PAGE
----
Microsoft To Buy Cybersecurity Company RiskIQ

Microsoft said to pay more than $500 million for the San Francisco company.

Microsoft has agreed to acquire RiskIQ, a security software maker, as the tech giant tries to expand its products and better protect customers amid a rising tide of global cyberattacks, according to people familiar with the matter.

The deal will be announced as soon as the next few days, said the people, who asked not to be identified speaking about an acquisition that isn’t yet public. Microsoft will pay more than $500 million in cash for the company, one of the people said.

San Francisco-based RiskIQ makes cloud software for detecting security threats, helping clients understand where and how they can be attacked on complex webs of corporate networks and devices. Its customers include Facebook, BMW AG, American Express Co. and the US Postal Service, according to the company’s website.

Known for its annual report on security called the “Evil Internet Minute,” RiskIQ has raised $83 million from firms like Summit Partners and Battery Ventures, according to Crunchbase. It was founded in 2009.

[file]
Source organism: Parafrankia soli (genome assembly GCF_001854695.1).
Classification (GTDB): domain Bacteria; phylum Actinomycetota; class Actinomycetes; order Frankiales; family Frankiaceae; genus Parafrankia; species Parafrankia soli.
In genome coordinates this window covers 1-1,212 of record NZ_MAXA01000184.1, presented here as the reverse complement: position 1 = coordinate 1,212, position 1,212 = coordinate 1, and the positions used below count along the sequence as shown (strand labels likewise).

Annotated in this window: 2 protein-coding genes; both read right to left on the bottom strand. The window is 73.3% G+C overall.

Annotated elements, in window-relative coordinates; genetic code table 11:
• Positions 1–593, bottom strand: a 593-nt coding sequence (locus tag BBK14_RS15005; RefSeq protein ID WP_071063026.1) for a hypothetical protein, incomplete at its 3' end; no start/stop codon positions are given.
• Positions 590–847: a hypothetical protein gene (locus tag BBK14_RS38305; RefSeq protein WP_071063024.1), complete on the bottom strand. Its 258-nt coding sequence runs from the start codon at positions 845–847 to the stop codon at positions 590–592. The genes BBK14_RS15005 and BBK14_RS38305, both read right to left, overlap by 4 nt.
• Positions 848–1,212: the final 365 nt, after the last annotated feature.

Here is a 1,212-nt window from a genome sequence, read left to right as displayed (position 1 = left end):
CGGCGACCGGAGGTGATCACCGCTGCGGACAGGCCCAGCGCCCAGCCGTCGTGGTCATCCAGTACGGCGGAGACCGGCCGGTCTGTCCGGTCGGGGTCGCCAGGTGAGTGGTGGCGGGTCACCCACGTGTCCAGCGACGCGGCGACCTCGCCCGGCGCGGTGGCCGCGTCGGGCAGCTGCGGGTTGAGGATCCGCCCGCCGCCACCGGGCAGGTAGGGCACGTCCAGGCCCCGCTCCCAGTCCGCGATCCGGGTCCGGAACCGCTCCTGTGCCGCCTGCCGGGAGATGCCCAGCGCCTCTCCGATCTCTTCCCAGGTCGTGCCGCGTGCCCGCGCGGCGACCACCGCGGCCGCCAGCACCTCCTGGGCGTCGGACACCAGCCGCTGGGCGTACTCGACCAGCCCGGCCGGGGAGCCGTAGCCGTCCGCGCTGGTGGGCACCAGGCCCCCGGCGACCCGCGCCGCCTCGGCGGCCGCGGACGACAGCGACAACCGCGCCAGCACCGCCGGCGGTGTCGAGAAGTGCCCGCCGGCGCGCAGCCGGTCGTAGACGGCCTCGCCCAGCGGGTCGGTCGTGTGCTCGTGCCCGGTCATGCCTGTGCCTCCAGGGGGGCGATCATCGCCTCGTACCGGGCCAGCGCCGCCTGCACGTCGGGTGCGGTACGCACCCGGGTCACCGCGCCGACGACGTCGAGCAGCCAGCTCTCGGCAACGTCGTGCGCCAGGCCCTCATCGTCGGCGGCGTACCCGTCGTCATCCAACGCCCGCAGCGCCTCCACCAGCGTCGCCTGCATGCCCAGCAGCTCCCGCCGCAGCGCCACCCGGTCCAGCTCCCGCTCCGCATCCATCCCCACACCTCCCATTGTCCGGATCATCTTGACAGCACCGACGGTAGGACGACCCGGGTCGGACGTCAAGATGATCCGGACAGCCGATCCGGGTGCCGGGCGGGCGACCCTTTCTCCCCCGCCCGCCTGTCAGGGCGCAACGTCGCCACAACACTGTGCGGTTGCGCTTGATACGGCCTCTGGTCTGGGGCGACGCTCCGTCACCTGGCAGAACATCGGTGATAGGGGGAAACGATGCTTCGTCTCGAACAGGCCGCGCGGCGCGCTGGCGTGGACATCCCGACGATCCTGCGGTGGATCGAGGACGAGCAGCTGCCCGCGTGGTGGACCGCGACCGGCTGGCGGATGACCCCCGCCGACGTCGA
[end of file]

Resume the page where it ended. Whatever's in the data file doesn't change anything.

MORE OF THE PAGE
Microsoft has been adding security features to products like Windows and its Azure cloud services to protect individual machines and detect attacks on networks.

The company has also added personnel who probe Microsoft’s own products for vulnerabilities, help clients clean up after a cyberattack, and runs a lab called the Microsoft Threat Intelligence Center that closely tracks nation-state hackers.

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The software maker has also acquired several companies to expand its security capabilities. Last month, Microsoft bought ReFirm Labs, a maker of technology to secure Internet of Things devices, for an undisclosed amount. In a blog post announcing the deal, the company said it has 3,500 employees working on security at Microsoft and a mission to help protect customers “from the chip to the cloud.”

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